Today I am reminded of the only Super Bowl I ever attended. I would love to say that I live an extravagant life, and that I was able to afford tickets. This is not true. I was able to get into this Super Bowl by using my body. I worked as a security guard.
My body size lends me no favors in regard to perceived toughness. Still, I have known several small guys that appear formidable. I am not them. I could never be intimidating, unless I'm holding a tool that I don't know how to use. Only then can I appear dangerous. And even then, I am merely a danger to myself and the small tree house I am attempting to construct. I had very few tools and gadgets when I was tasked with guarding the sacred Bowl. The powers that be would have never entrusted me with a taser, or handcuffs, or a pencil. Pencils are way too sharp.
Because of my graduate degrees, wealth of experience, and unparallelled work ethic, I was given the task of wanding rich people at the metal-detector laden entrances. I also had to examine bags and wallets to make sure that people were not carrying weapons into the stadium. Former player Marcus Allen came through my metal detector, and I got to check his wallet. He was clean.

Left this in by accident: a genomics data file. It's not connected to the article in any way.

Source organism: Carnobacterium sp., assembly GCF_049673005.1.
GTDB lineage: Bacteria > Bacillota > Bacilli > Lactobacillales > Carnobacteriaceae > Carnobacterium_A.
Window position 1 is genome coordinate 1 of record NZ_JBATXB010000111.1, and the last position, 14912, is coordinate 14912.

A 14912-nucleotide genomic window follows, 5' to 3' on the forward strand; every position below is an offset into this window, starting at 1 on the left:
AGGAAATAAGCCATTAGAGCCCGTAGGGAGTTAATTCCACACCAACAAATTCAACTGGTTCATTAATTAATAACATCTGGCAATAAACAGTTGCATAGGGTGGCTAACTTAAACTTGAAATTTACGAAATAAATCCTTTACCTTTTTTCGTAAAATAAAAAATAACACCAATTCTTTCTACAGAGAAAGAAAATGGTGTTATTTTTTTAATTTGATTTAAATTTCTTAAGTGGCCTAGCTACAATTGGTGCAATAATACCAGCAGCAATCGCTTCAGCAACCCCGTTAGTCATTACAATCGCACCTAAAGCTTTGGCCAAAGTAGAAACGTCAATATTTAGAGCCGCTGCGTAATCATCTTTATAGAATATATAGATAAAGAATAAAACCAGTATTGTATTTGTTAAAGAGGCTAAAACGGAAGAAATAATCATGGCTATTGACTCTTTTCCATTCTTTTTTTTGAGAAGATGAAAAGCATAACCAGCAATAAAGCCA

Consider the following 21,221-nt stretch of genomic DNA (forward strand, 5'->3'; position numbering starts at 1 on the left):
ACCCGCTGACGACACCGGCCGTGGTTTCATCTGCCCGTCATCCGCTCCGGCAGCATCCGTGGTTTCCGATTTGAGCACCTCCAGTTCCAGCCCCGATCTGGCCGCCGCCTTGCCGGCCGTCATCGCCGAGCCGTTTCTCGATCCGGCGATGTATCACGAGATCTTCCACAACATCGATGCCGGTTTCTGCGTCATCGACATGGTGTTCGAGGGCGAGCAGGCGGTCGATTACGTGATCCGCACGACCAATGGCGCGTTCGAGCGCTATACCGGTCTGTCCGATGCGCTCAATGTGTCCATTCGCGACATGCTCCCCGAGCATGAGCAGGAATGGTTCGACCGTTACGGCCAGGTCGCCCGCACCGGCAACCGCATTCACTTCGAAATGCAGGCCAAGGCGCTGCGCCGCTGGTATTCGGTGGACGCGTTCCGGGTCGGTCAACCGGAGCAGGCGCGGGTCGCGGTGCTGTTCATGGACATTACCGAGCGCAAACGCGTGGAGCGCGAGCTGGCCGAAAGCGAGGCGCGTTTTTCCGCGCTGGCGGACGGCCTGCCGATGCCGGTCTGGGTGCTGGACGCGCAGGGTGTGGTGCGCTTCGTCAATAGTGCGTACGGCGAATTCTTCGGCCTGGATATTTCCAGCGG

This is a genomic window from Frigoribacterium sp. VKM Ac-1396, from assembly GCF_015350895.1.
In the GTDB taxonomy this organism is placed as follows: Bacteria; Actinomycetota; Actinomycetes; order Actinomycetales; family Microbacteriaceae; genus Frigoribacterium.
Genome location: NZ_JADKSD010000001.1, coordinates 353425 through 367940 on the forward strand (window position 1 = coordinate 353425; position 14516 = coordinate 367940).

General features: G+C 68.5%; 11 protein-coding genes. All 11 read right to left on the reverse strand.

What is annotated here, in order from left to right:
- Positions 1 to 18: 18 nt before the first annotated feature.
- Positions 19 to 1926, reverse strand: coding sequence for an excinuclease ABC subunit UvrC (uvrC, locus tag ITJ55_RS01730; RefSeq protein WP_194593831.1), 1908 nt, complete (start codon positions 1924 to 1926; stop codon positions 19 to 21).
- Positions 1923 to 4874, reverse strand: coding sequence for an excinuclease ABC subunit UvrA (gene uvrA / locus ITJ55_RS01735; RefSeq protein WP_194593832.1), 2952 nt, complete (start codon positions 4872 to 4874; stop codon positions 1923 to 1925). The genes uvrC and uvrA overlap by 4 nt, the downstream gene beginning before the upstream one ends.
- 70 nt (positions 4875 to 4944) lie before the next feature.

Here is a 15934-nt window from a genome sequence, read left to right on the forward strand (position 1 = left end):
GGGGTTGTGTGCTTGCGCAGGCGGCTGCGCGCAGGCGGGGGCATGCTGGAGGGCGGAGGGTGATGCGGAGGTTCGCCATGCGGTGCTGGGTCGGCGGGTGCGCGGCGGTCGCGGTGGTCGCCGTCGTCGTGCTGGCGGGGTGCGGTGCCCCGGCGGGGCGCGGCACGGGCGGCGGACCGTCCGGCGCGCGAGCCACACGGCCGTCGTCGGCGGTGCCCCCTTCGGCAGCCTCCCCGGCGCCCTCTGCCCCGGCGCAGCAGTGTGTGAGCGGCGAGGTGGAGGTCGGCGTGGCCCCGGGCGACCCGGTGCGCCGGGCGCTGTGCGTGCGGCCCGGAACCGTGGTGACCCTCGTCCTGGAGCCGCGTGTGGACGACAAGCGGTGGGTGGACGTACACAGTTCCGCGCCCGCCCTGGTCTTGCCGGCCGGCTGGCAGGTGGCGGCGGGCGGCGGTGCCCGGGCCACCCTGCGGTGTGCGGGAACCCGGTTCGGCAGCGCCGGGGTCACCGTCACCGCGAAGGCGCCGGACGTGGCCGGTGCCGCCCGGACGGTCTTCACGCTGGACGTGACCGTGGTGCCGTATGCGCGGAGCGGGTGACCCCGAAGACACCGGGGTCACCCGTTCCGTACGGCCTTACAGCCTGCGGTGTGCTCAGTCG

Once inside the stadium, I was tasked with standing at the top of an aisle and scanning the stands in search of potential danger. I felt like Batman. I searched the crowds for misdeeds and treachery, but all was calm. Some might say that I got lucky, since other sections were reportedly quite rowdy. I like to think that the football fans were aware they were being watched. They sensed my pursuit of justice. They respected my authority.
I shall expect the same from you, little baby. You will know that I keep a keen eye on your baby monitor at all times, ready to intervene and teach you the ways of truth. I will be the Security Guard of your childhood. I may not be intimidating, but I have proven to be effective.